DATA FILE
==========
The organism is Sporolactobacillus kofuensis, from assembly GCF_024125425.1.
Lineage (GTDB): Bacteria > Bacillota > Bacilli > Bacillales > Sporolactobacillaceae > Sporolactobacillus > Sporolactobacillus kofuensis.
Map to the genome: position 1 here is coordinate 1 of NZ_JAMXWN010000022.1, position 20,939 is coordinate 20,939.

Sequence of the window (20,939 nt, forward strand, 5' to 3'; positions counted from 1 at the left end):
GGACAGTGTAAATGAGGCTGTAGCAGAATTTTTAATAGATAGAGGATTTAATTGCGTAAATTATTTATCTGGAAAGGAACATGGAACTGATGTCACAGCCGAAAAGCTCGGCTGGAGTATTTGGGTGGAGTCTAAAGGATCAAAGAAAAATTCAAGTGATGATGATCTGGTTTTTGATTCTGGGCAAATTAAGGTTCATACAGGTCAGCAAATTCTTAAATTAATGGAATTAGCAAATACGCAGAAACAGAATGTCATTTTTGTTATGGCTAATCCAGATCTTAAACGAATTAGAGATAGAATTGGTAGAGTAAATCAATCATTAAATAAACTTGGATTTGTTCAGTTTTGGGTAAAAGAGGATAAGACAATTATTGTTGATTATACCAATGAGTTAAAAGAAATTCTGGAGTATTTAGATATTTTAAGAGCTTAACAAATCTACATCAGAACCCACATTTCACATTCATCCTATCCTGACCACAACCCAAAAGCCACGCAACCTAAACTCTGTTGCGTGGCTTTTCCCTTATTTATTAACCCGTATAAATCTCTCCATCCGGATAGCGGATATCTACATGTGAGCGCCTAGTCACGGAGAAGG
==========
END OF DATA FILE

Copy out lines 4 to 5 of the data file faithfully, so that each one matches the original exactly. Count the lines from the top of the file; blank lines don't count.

Sequence of the window (20,939 nt, forward strand, 5' to 3'; positions counted from 1 at the left end):
GGACAGTGTAAATGAGGCTGTAGCAGAATTTTTAATAGATAGAGGATTTAATTGCGTAAATTATTTATCTGGAAAGGAACATGGAACTGATGTCACAGCCGAAAAGCTCGGCTGGAGTATTTGGGTGGAGTCTAAAGGATCAAAGAAAAATTCAAGTGATGATGATCTGGTTTTTGATTCTGGGCAAATTAAGGTTCATACAGGTCAGCAAATTCTTAAATTAATGGAATTAGCAAATACGCAGAAACAGAATGTCATTTTTGTTATGGCTAATCCAGATCTTAAACGAATTAGAGATAGAATTGGTAGAGTAAATCAATCATTAAATAAACTTGGATTTGTTCAGTTTTGGGTAAAAGAGGATAAGACAATTATTGTTGATTATACCAATGAGTTAAAAGAAATTCTGGAGTATTTAGATATTTTAAGAGCTTAACAAATCTACATCAGAACCCACATTTCACATTCATCCTATCCTGACCACAACCCAAAAGCCACGCAACCTAAACTCTGTTGCGTGGCTTTTCCCTTATTTATTAACCCGTATAAATCTCTCCATCCGGATAGCGGATATCTACATGTGAGCGCCTAGTCACGGAGAAGG